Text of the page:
Finally, Vibrancy brings attention to women’s activism. From north to south and from east to west, African women are producing images and knowledge that affects society. These women are activists, and therefore in opposition to regimes of power; they are controversial, aggressive, and provocative. Despite the rising repression of dictatorships, African women remain involved, anchored in the social. They are aware of their position as women upon the African continent. As such, many appropriate monstrosity à la Sade as perversion, an experience that exposes political violence as a force that causes people to suffer on a daily basis.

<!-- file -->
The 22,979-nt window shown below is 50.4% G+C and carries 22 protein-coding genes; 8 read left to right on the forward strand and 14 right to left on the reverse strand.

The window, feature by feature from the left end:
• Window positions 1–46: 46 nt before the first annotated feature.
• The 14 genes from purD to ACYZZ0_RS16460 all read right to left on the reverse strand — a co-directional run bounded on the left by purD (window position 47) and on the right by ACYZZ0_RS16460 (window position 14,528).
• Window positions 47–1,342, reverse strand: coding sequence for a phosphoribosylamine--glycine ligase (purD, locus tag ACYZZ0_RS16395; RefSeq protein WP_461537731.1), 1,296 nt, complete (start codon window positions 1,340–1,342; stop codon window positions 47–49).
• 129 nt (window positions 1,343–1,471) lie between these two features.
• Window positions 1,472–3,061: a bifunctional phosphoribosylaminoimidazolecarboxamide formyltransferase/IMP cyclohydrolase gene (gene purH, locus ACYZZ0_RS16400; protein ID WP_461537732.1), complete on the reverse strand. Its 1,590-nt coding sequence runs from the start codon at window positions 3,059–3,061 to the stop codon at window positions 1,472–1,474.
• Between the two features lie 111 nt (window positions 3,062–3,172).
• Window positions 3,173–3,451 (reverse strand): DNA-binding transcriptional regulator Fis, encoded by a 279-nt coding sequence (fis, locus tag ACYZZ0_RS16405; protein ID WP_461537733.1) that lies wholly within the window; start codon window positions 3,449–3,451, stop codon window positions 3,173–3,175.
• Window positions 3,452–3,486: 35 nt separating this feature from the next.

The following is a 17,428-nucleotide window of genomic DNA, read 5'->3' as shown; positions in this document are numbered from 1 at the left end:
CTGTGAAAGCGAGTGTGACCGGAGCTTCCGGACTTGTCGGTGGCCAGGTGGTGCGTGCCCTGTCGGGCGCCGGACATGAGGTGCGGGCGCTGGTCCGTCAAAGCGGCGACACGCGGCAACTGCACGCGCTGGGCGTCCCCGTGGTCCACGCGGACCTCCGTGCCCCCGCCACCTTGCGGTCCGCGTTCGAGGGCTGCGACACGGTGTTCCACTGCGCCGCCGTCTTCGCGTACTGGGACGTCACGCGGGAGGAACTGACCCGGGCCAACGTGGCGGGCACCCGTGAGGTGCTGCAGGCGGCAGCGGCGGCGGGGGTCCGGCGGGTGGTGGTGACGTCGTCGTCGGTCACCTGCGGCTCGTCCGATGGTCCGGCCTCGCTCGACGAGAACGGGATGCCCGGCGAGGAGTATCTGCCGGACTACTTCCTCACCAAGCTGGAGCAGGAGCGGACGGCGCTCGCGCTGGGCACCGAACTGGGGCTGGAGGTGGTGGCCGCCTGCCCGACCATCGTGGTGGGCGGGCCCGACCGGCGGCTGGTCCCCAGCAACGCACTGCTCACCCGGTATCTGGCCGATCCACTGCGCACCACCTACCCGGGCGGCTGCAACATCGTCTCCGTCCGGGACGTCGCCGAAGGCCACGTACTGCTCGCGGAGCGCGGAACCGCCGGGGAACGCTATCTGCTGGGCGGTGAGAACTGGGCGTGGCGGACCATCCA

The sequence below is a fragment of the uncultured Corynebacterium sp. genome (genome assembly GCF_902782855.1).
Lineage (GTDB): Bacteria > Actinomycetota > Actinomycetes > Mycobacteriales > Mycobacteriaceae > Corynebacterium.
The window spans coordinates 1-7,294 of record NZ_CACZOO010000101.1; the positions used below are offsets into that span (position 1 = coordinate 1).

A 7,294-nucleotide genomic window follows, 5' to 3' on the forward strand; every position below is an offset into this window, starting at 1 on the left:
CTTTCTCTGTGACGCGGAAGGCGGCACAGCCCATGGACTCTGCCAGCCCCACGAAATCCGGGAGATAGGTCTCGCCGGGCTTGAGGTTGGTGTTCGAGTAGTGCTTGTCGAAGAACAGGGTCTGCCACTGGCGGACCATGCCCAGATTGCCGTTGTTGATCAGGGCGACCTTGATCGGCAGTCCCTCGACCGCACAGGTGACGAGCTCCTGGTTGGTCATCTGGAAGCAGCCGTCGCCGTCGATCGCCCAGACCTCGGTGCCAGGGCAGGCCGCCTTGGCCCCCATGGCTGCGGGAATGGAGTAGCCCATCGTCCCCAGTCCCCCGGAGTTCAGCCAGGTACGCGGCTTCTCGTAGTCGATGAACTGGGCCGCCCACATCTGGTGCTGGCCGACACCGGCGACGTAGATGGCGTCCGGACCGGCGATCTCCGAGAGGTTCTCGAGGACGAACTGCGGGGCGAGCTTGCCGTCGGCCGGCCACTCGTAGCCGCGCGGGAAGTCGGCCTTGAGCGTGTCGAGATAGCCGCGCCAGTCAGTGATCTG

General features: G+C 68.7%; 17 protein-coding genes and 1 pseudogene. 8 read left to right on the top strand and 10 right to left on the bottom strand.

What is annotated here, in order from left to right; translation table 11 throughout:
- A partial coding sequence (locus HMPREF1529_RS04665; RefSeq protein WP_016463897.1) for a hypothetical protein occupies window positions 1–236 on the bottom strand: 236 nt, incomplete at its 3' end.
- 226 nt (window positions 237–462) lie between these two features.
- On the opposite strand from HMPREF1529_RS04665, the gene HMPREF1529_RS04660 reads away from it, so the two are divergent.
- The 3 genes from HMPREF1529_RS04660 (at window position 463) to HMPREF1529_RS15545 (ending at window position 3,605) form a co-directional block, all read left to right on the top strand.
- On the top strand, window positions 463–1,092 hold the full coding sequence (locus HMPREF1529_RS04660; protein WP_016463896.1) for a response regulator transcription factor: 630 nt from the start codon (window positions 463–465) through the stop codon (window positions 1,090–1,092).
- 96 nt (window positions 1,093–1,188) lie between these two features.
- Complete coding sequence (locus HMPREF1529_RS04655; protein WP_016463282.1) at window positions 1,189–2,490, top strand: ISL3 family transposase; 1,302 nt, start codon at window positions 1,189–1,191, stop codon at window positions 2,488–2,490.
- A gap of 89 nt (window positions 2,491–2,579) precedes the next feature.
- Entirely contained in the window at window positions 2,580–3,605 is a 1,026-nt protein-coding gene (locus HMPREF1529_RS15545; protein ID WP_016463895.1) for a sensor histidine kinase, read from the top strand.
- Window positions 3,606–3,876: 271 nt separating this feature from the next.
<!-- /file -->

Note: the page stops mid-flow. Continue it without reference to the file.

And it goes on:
For example, African women filmmakers rely on the power of images to bring about a social conscience. They insist that the visual remain on the side of minorities, particularly women, and all disenfranchised. With direct interventions, they create fractures within unspoken traditions that oppressed them. Their subtle images are sensitive to the unseen, to what remains invisible within the political realm, to the silence that keeps women in the shadows. In addition, they can speak of intimate matters. The can question the ongoing suffering of women within religious systems, address the psychiatric illnesses that stem from economic exploitation, which alienates women and young people in particular, as well as shed light upon women’s sexual lives, a highly taboo topic. Critically, this work is beginning to address the fact that the experiences of African women conform neither to African heteronormative discourses, nor to those established by Western LGBTQ+ communities and scholarship. Here, too, storytelling and visibility are keys to understanding the beauty and variety of women’s lived experiences.